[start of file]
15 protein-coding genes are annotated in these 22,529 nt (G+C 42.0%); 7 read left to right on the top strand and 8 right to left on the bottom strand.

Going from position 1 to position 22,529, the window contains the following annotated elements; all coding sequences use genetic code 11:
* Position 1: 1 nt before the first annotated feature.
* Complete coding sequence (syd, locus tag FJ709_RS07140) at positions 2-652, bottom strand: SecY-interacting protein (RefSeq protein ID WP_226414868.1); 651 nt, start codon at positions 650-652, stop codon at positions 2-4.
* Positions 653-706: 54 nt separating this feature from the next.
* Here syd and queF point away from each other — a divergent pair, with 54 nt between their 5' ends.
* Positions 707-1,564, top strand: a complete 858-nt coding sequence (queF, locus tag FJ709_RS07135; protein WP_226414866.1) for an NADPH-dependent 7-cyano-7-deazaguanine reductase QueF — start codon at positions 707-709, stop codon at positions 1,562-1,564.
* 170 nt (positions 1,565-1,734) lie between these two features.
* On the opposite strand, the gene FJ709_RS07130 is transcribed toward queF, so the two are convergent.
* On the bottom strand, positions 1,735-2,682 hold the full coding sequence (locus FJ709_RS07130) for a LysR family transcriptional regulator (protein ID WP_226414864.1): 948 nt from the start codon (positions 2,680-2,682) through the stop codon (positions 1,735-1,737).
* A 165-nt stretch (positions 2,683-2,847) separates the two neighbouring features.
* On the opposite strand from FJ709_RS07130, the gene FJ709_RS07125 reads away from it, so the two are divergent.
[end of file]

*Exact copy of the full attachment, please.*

15 protein-coding genes are annotated in these 22,529 nt (G+C 42.0%); 7 read left to right on the top strand and 8 right to left on the bottom strand.

Going from position 1 to position 22,529, the window contains the following annotated elements; all coding sequences use genetic code 11:
* Position 1: 1 nt before the first annotated feature.
* Complete coding sequence (syd, locus tag FJ709_RS07140) at positions 2-652, bottom strand: SecY-interacting protein (RefSeq protein ID WP_226414868.1); 651 nt, start codon at positions 650-652, stop codon at positions 2-4.
* Positions 653-706: 54 nt separating this feature from the next.
* Here syd and queF point away from each other — a divergent pair, with 54 nt between their 5' ends.
* Positions 707-1,564, top strand: a complete 858-nt coding sequence (queF, locus tag FJ709_RS07135; protein WP_226414866.1) for an NADPH-dependent 7-cyano-7-deazaguanine reductase QueF — start codon at positions 707-709, stop codon at positions 1,562-1,564.
* 170 nt (positions 1,565-1,734) lie between these two features.
* On the opposite strand, the gene FJ709_RS07130 is transcribed toward queF, so the two are convergent.
* On the bottom strand, positions 1,735-2,682 hold the full coding sequence (locus FJ709_RS07130) for a LysR family transcriptional regulator (protein ID WP_226414864.1): 948 nt from the start codon (positions 2,680-2,682) through the stop codon (positions 1,735-1,737).
* A 165-nt stretch (positions 2,683-2,847) separates the two neighbouring features.
* On the opposite strand from FJ709_RS07130, the gene FJ709_RS07125 reads away from it, so the two are divergent.